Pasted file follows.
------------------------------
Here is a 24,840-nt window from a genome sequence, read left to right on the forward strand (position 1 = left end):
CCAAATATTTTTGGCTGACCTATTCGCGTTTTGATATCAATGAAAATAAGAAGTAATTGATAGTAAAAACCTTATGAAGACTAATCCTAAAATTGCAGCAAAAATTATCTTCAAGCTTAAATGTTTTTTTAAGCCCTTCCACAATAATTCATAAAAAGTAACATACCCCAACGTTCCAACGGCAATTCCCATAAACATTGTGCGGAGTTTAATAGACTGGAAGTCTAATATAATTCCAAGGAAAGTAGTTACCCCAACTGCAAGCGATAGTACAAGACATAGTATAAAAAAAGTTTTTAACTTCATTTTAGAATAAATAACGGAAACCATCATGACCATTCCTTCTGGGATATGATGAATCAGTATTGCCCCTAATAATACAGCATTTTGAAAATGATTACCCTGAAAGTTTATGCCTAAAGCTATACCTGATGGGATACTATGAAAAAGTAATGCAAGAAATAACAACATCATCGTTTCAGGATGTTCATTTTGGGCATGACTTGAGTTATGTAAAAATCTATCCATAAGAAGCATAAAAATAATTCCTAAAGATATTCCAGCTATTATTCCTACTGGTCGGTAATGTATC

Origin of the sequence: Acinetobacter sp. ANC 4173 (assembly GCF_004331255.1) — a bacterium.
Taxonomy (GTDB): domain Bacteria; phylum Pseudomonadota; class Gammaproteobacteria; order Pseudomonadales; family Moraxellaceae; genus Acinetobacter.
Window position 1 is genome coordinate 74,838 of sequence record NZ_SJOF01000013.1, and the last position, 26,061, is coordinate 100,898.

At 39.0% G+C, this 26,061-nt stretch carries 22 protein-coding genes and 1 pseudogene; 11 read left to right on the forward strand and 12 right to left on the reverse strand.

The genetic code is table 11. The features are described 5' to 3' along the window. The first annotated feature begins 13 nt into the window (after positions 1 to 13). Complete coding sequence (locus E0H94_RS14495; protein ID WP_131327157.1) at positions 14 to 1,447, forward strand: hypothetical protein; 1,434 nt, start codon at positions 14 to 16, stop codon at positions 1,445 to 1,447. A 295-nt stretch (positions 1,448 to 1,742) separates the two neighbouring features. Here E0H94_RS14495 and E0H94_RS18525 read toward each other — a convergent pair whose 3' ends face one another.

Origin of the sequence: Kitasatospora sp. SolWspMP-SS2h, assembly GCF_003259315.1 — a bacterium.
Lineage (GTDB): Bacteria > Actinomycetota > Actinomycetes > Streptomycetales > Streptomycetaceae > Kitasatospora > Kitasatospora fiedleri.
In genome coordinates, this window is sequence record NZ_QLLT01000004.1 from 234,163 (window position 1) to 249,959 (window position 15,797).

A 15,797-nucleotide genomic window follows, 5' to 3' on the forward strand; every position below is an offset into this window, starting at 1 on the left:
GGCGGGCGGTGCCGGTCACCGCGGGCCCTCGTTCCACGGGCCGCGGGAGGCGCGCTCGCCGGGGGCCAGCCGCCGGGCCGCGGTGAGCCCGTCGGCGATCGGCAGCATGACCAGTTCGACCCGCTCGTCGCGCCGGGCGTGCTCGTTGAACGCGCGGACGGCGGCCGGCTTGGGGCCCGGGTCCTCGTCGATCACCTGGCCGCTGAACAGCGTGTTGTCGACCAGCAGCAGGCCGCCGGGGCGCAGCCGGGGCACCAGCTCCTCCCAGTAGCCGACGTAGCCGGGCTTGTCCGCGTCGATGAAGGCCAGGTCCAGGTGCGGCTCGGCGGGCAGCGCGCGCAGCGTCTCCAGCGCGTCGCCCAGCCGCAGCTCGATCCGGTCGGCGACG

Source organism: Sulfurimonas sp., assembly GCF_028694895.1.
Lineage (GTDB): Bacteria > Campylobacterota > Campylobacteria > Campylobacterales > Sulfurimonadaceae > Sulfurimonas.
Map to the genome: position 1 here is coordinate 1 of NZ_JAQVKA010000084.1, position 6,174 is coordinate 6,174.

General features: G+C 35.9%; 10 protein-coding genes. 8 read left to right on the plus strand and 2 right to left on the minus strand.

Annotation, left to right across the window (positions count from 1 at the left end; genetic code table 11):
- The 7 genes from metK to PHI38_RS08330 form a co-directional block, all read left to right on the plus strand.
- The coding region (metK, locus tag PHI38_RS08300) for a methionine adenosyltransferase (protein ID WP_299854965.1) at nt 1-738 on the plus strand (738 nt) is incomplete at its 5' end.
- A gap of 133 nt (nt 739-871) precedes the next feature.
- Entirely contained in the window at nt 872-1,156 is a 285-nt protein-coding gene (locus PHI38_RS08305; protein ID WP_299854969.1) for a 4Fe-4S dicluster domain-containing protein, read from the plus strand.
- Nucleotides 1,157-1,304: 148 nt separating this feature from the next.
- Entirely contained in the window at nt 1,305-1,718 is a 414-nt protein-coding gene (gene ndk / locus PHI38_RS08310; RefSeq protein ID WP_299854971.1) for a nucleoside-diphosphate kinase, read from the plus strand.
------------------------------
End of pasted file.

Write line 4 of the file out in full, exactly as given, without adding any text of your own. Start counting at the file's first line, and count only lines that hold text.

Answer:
Taxonomy (GTDB): domain Bacteria; phylum Pseudomonadota; class Gammaproteobacteria; order Pseudomonadales; family Moraxellaceae; genus Acinetobacter.